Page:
Exam Type: Linear 2 year A-Level
Exam Board: AQA
It is expected that students have obtained a Grade 6 in Mathematics to cope successfully with the mathematical aspects of the course. The course provides a smooth transition from GCSE Business Studies to A Level, but GCSE Business Studies is not necessary to take this subject at this level. It is expected that students who have already studied Business at GCSE have obtained at least a Grade 6.
Why Study Economics?
- Economics is one of the broadest and most challenging subjects offered at A-level. It is embedded in the fabric of society and economic issues are discussed in the media every day. As such, the content and learning in economics will be considered using real world examples, which is why a wider reading and knowledge of current affairs is so important for all economics students. Students are expected to keep up to date with contemporary issues through regular reading of economic press reports in local and national newspapers, apps and magazines such as The Economist Magazine as well as being actively engaged in the reading of financial literature.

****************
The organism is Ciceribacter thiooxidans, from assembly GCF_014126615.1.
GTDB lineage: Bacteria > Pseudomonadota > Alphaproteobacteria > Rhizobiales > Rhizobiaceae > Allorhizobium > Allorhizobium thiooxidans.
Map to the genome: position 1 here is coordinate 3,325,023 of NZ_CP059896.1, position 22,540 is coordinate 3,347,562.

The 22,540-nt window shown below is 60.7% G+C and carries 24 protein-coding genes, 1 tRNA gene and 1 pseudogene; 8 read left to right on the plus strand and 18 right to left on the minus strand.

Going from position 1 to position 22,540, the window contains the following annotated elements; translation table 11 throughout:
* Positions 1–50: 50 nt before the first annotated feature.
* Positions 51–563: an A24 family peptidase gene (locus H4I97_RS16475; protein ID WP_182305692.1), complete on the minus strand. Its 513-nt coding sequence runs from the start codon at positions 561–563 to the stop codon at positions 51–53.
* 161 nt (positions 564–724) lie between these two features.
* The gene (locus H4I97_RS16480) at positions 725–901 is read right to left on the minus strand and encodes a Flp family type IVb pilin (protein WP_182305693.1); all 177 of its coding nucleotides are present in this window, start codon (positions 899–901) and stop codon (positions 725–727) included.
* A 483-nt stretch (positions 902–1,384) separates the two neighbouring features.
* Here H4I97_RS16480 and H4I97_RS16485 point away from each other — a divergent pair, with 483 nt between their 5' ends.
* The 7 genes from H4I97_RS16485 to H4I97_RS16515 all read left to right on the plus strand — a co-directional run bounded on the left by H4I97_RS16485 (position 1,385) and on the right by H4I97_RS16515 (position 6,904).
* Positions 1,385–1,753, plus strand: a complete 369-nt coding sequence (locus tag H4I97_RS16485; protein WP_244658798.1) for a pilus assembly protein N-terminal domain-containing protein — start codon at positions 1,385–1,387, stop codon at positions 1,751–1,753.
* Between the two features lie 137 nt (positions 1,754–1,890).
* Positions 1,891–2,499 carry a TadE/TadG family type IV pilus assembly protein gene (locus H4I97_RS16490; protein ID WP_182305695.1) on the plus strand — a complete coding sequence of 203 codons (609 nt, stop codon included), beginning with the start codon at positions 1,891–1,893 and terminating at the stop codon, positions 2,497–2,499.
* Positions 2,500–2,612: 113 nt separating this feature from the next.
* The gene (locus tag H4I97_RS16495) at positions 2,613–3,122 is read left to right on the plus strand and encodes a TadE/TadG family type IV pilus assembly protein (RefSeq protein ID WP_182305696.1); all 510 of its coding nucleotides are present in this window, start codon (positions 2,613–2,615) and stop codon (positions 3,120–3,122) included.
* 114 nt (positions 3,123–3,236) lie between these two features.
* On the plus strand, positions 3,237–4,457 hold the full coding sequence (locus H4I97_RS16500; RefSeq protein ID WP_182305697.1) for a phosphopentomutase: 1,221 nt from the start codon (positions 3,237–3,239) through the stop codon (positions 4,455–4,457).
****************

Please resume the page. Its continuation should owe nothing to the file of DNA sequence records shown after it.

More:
A Level Economics
- AQA Economics (7136) covers macroeconomic issues such as employment, inflation, economic growth and the United Kingdom’s international trade position. Furthermore, students will explore microeconomic content such as supply and demand, market failure, government intervention, elasticity, market structure and economic decision making.
- All economics papers are a two hour written external assessment worth 33.3% of the final Grade.
- Paper 1: Markets and market failure
- Paper 2: National and international economy
- Paper 3: Economic principles and issues coverall all the content in Paper 1 & Paper 2
- Popular and useful subject combinations that work well with Economics at A-level include: Mathematics, Accounting, History, Government and Politics, Geography and English Literature.
What can economics lead to?
- Economics is highly respected as an A-level by universities for all sorts of courses. They know that if people have done well in Economics they will be equipped with a great deal of knowledge and skills such as attention to detail, analysis, economic modelling and evaluation, attributes that often lead students to careers in banking, accounting, actuary work, finance, politics or providing economic advice to private companies and the public sector.
Should students be considering studying a degree in Economics it is highly recommended that Mathematics is studied alongside this A level.